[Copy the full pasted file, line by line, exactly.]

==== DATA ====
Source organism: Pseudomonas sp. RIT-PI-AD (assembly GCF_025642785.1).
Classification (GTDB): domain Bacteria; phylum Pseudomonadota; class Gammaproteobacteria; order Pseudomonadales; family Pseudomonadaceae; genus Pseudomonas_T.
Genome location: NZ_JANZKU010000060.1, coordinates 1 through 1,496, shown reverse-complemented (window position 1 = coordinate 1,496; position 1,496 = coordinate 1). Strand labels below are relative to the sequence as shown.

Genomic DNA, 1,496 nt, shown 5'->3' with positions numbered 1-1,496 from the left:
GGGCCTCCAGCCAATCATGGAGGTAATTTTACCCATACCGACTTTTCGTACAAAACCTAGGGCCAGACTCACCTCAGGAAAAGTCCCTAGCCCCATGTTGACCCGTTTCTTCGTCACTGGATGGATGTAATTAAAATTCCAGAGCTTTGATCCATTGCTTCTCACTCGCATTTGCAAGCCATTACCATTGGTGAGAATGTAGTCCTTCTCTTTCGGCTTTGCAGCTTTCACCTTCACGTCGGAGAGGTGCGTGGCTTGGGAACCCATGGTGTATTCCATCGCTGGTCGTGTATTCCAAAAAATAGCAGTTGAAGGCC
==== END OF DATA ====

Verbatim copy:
Source organism: Pseudomonas sp. RIT-PI-AD (assembly GCF_025642785.1).
Classification (GTDB): domain Bacteria; phylum Pseudomonadota; class Gammaproteobacteria; order Pseudomonadales; family Pseudomonadaceae; genus Pseudomonas_T.
Genome location: NZ_JANZKU010000060.1, coordinates 1 through 1,496, shown reverse-complemented (window position 1 = coordinate 1,496; position 1,496 = coordinate 1). Strand labels below are relative to the sequence as shown.

Genomic DNA, 1,496 nt, shown 5'->3' with positions numbered 1-1,496 from the left:
GGGCCTCCAGCCAATCATGGAGGTAATTTTACCCATACCGACTTTTCGTACAAAACCTAGGGCCAGACTCACCTCAGGAAAAGTCCCTAGCCCCATGTTGACCCGTTTCTTCGTCACTGGATGGATGTAATTAAAATTCCAGAGCTTTGATCCATTGCTTCTCACTCGCATTTGCAAGCCATTACCATTGGTGAGAATGTAGTCCTTCTCTTTCGGCTTTGCAGCTTTCACCTTCACGTCGGAGAGGTGCGTGGCTTGGGAACCCATGGTGTATTCCATCGCTGGTCGTGTATTCCAAAAAATAGCAGTTGAAGGCC